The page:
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    Blacky claims fourth Inter and immortality Blacky claims fourth Inter and immortality


    AS THE countdown to Sunday’s third round of TAB Inter Dominion heats continues, we travel back in time to relive past editions of the... Blacky claims fourth Inter and immortality

    AS THE countdown to Sunday’s third round of TAB Inter Dominion heats continues, we travel back in time to relive past editions of the Championships hosted by Club Menangle.


    HISTORY was made on and off the track during the 2010 Inter Dominion.

    Well, it’s the tracks which were part of the historic occurrences throughout the time honoured series.

    Hosting the Inter Dominion for the first time in 1952, when Avian Derby emerged triumphant, Harold Park had been the home of eight Inter Dominion Finals, but was being replaced as the headquarters of harness racing in New South Wales.

    Although the opening heats were conducted at the Glebe circuit, the Final took pride and place at the Club’s new world class venue in Menangle.

    The spacious 1400-metre circuit was also the prime location for Blacks A Fake to create an Inter Dominion record.

    As was the case in Queensland the previous, the traditional format of three heats into the Final was shortened to two rounds of qualifiers.


    One of only two triple Inter Dominion winners, Blacks A Fake was making his second attempt at a record fourth triumph in the prestigious Championship.

    Blacks A Fake was successful in 2006, ’07 and ’08 before finishing second behind Mr Feelgood at the Gold Coast in ’09.

    The Natalie Rasmussen-trained star kicked off his campaign on the right note, winning his heat in 1:58.7 over 2160 metres.

    Blacks A Fake’s win was the second leg of a heat double for Rasmussen, who partnered Atomic Ark to an upset 1:57.5 victory at $25 earlier in the night.

    Fastest honours went to New Zealander Bondy, which rated 1:57.6 as a $2 favourite.

    Fellow Kiwi, Monkey King, confirmed his status as Blacks A Fake’s biggest threat when he trounced his rivals for trainer Brendon Hill.


    Contenders headed to Newcastle for the second round, with Blacks A Fake, Monkey King and Bondy proving too good once again.

    Monkey King and Bondy led throughout the 2030-metre contests, rating 1:56.2 and 1:59.7 to justify their favourite status.

    Blacks A Fake had to endure a harder runner.

    After being caught three-wide from barrier nine, the son of Fake Left sat outside his Inter Dominion nemesis, Mr Feelgood, before scoring in 1:55.3.

    Surprisingly, Baileys Dream, which was third on the first night, started a $2.50 from gate four before finishing fourth.

    Runner-up behind Bondy in the opening round, Washakie claimed maximum points after also racing in the ‘death seat’ on his way to 1:58.9 win.

    The stage was set for a stellar Final, with three trainers – Rasmussen, Hill and Geoff Small – qualifier two runners for the $1million Group One.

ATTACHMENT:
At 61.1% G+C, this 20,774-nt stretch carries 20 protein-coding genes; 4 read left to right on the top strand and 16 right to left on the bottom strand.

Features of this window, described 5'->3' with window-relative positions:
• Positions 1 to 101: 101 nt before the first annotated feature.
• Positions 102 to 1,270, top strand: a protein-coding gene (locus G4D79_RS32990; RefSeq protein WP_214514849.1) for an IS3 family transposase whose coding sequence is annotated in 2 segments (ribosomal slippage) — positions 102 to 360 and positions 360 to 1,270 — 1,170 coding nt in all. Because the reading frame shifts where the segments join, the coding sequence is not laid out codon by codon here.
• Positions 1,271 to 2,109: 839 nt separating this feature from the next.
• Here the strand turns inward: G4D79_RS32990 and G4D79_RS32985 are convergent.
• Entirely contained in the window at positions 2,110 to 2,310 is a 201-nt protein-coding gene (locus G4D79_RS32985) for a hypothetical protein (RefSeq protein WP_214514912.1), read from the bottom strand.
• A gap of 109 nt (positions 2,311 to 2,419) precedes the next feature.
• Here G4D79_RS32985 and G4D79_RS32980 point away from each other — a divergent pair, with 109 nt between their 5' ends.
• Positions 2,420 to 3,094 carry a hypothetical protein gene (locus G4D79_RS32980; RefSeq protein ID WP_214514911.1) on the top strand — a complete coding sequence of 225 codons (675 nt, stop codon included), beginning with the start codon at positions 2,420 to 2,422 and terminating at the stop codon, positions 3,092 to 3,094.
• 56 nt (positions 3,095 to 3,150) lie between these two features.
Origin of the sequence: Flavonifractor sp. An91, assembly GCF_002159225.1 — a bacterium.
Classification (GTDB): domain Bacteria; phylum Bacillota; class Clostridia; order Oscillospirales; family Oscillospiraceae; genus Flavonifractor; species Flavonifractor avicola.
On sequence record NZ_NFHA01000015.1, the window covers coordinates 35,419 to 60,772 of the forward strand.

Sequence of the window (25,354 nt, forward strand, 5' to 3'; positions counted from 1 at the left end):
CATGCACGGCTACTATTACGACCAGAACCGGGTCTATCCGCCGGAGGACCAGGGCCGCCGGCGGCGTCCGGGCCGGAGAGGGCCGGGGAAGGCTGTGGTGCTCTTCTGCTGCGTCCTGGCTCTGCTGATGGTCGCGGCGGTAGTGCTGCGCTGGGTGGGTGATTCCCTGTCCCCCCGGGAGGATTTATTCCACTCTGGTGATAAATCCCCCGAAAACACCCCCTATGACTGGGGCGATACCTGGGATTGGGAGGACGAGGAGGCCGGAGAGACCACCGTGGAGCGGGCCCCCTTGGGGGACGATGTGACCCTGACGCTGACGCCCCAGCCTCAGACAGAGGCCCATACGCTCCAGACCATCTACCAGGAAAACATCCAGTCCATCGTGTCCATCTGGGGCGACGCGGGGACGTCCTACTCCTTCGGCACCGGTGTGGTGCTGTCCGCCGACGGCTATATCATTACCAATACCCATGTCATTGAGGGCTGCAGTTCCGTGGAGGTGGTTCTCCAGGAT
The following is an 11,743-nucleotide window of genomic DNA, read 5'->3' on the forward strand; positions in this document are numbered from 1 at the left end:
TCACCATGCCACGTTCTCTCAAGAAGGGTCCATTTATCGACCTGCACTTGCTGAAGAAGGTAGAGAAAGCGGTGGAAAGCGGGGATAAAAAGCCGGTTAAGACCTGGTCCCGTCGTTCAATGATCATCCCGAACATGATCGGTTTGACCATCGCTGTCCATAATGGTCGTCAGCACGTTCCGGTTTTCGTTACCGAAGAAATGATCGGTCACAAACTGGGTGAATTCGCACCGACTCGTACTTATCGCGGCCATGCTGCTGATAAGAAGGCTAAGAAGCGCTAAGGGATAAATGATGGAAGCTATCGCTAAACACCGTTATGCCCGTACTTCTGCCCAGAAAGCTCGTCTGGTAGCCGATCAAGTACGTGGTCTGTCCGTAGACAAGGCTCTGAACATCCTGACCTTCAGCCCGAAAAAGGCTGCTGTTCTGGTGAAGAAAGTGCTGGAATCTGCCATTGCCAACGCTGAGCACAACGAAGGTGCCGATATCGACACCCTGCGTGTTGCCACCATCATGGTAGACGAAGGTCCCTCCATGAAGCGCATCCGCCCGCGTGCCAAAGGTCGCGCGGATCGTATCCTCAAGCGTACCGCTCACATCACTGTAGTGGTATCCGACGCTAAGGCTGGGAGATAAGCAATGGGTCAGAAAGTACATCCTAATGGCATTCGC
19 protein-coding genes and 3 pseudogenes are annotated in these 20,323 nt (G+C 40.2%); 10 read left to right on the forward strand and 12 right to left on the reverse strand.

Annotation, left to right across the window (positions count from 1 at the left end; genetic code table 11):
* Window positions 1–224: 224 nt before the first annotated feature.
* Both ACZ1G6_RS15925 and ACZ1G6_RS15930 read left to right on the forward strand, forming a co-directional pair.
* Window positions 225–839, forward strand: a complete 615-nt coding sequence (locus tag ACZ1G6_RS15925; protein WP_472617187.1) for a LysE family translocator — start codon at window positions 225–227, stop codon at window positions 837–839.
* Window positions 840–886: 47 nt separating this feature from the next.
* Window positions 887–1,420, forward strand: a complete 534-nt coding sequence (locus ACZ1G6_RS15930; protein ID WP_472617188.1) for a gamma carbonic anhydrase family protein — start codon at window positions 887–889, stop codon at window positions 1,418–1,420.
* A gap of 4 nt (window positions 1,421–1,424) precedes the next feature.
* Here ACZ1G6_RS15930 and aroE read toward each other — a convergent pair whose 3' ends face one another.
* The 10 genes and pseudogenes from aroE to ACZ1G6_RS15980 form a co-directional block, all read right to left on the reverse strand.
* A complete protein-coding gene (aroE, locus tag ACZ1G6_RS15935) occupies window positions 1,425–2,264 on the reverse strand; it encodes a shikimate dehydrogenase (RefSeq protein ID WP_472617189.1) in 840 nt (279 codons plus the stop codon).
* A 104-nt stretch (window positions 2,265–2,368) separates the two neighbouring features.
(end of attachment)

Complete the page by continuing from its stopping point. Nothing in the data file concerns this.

Rasmussen chose to drive Blacks A Fake, with Atomic Ark partnered by Grant Dixon.

    Ricky May stuck with Monkey King, while Todd Mitchell was booked for Baileys Dream.

    Small engaged the Butcher boys for his pair, with David taking the reins behind Changeover and Phillip in the cart behind Our Awesome Armbro.


    Although undefeated, chasing an Inter Dominion record and drawing slightly better, Blacks A Fake was the second elect at $3.70 behind Monkey King, which headed the market at $2.20.

    History shows punters got it wrong!

    Kept away from the early speed battles, Blacks A Fake was settled midfield as Washakie led and Smoken Up worked at his wheel.

    Angled three-wide along the back straight – and providing Monkey King with the perfect trail – Blacks A Fake quickly circled the field as Smoken Up reached the lead around the home bend.

    Sustaining a strong sprint, the nine-year-old staved off a late challenge from Monkey King to complete a two-and-a-half metre win and claim immortality.

    Smoken Up battled on bravely to be three metres away third.

    Rating 1:53.6 over 2300 metres, Blacks A Fake became the Inter Dominion’s most successful competitor, having previously shared the mantle with Our Sir Vancelot.

    Our Sir Vancelot became the inaugural triple winner thanks to his triumphs in Tasmania, South Australia and New Zealand.

    Blacks A Fake also became the first nine-year-old to secure the Final since Chamfer Star in 1960 when the series was also held at Harold Park.

    Ironically, the previous nine-year-old Inter champ was Caduceus when he scored at Harold Park in 1960!

    HOOFNOTE: Alta Orlando, which was runner-up during the two opening rounds, is the only nine-year-old in this year’s Inter Dominion.

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    Paul Courts

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